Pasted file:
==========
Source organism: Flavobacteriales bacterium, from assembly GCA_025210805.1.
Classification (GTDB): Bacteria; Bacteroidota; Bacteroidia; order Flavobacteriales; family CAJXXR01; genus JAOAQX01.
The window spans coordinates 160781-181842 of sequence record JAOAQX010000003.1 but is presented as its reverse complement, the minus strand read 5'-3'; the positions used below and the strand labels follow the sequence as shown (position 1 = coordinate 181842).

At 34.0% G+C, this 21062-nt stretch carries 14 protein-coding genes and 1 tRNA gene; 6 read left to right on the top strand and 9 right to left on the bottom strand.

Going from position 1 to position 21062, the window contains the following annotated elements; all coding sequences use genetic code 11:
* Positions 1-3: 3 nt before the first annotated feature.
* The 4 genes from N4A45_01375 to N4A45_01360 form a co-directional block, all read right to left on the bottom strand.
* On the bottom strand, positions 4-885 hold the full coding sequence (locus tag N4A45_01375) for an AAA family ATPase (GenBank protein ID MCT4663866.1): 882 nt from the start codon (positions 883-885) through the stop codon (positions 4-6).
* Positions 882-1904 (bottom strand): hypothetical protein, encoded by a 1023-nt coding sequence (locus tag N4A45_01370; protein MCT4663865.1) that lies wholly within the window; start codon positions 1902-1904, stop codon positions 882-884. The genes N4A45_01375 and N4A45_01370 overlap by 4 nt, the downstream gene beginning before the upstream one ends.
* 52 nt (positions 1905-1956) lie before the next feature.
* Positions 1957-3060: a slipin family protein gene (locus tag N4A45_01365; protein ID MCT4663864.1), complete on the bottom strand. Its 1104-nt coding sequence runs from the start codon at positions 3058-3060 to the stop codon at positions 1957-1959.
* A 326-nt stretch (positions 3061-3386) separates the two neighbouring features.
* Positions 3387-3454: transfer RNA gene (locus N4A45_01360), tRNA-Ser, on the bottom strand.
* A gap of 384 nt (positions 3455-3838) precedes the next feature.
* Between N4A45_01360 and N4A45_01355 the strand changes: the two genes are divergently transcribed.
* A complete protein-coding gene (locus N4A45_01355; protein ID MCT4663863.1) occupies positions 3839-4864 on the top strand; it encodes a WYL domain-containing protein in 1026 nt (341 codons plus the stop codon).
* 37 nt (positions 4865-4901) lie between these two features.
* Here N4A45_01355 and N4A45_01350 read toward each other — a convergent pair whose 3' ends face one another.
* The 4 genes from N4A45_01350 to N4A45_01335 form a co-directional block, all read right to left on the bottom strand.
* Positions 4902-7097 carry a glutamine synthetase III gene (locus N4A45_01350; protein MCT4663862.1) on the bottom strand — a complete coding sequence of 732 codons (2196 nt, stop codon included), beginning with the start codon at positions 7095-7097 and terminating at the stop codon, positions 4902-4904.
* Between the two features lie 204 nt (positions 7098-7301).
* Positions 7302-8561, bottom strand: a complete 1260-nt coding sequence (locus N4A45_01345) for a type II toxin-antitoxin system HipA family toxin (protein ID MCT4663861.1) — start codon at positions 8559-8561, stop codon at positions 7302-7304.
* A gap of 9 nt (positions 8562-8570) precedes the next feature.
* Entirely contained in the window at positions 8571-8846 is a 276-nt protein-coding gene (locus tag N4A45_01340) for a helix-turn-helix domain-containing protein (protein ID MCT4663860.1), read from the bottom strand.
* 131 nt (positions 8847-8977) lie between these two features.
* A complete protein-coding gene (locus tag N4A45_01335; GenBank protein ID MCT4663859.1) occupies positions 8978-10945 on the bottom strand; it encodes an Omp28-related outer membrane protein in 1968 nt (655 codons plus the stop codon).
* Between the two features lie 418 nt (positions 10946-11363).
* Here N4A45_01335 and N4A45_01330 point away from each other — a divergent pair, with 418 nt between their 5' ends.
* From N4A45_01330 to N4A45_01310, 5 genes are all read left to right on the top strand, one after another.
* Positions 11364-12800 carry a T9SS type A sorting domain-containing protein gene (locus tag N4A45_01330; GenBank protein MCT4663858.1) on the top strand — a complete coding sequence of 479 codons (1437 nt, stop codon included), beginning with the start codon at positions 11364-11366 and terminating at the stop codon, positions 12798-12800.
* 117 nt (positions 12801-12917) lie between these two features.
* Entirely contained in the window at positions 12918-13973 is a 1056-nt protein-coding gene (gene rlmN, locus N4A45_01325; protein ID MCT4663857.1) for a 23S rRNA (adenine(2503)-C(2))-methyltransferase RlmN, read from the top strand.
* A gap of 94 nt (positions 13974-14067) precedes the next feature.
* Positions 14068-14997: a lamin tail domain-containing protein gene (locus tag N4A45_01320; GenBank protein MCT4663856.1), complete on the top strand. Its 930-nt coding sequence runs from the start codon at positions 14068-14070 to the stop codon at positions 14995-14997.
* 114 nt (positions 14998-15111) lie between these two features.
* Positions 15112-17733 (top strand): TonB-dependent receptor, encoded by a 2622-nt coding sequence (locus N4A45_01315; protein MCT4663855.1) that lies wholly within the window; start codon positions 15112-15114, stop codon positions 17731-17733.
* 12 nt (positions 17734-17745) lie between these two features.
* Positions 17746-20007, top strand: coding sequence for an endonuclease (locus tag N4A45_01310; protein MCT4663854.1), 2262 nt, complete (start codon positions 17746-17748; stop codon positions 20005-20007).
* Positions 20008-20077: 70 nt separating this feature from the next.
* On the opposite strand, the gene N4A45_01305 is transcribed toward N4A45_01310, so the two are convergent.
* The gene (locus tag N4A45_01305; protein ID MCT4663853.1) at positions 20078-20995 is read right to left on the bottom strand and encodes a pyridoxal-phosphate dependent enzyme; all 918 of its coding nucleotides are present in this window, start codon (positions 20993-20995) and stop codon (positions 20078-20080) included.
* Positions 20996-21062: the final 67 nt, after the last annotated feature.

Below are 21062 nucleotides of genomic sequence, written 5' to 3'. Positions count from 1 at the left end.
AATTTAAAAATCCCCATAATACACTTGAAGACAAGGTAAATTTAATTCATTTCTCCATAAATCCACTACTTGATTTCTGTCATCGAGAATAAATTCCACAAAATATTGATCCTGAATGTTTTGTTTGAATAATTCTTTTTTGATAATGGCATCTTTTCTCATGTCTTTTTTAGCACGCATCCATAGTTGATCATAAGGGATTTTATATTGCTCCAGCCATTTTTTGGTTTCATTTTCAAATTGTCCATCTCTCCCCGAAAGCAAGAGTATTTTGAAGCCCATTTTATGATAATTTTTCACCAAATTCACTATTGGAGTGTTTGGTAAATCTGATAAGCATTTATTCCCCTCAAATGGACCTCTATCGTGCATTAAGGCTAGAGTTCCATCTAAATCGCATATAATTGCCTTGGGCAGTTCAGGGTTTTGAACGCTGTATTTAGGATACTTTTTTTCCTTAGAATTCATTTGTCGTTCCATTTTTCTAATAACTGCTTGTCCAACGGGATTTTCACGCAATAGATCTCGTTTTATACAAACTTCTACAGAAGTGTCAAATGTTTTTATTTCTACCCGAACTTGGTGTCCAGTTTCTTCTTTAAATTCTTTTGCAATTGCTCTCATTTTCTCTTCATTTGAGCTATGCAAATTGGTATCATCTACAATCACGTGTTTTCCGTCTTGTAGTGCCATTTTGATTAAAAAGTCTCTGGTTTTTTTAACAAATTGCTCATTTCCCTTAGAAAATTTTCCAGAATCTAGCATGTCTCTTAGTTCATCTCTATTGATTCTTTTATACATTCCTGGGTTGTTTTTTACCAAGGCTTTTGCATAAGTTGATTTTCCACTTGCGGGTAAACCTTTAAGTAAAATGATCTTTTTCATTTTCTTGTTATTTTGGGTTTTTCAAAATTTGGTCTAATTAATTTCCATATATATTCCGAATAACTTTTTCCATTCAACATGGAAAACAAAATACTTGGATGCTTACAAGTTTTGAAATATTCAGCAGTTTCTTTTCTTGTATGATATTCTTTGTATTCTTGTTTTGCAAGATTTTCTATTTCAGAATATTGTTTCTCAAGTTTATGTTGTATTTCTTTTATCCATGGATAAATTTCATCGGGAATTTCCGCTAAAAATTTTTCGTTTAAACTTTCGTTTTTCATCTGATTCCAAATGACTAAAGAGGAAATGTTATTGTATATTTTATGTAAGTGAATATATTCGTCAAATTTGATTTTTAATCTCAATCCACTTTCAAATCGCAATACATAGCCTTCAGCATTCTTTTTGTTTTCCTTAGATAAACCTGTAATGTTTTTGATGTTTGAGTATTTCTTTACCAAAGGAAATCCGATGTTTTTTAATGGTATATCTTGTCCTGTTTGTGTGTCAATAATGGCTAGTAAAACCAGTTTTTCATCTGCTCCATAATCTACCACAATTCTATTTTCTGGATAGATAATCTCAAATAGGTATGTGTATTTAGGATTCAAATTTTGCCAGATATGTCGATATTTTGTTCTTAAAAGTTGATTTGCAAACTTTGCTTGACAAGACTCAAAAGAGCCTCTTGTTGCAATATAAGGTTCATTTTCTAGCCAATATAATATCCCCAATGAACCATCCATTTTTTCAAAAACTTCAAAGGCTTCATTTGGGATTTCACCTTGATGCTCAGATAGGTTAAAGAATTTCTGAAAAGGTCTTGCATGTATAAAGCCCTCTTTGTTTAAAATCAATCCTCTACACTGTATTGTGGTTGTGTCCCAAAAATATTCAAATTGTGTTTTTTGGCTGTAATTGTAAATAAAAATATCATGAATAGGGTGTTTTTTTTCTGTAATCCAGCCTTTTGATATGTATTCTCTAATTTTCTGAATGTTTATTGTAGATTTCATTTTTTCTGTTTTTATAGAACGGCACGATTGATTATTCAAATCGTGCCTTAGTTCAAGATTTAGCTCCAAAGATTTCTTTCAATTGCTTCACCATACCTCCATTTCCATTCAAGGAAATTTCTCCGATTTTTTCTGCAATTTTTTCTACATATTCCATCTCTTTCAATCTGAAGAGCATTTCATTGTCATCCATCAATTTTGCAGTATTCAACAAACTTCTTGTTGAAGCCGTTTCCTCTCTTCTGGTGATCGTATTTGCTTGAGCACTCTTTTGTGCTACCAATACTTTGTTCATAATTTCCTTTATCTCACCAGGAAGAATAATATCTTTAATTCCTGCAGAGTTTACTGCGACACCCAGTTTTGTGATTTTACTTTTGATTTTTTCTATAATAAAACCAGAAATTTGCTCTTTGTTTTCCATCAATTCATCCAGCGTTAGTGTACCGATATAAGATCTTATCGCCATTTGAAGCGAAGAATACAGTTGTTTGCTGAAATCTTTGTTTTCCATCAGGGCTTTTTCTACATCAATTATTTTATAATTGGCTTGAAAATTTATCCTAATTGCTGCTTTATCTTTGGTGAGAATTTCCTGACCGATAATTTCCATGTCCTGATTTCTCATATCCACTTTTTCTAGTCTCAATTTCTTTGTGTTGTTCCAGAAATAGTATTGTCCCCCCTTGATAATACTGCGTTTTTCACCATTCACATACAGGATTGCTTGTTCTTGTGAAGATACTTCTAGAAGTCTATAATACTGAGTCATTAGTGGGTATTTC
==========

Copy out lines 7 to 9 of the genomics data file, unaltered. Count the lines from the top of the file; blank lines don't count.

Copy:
* The 4 genes from N4A45_01375 to N4A45_01360 form a co-directional block, all read right to left on the bottom strand.
* On the bottom strand, positions 4-885 hold the full coding sequence (locus tag N4A45_01375) for an AAA family ATPase (GenBank protein ID MCT4663866.1): 882 nt from the start codon (positions 883-885) through the stop codon (positions 4-6).
* Positions 882-1904 (bottom strand): hypothetical protein, encoded by a 1023-nt coding sequence (locus tag N4A45_01370; protein MCT4663865.1) that lies wholly within the window; start codon positions 1902-1904, stop codon positions 882-884. The genes N4A45_01375 and N4A45_01370 overlap by 4 nt, the downstream gene beginning before the upstream one ends.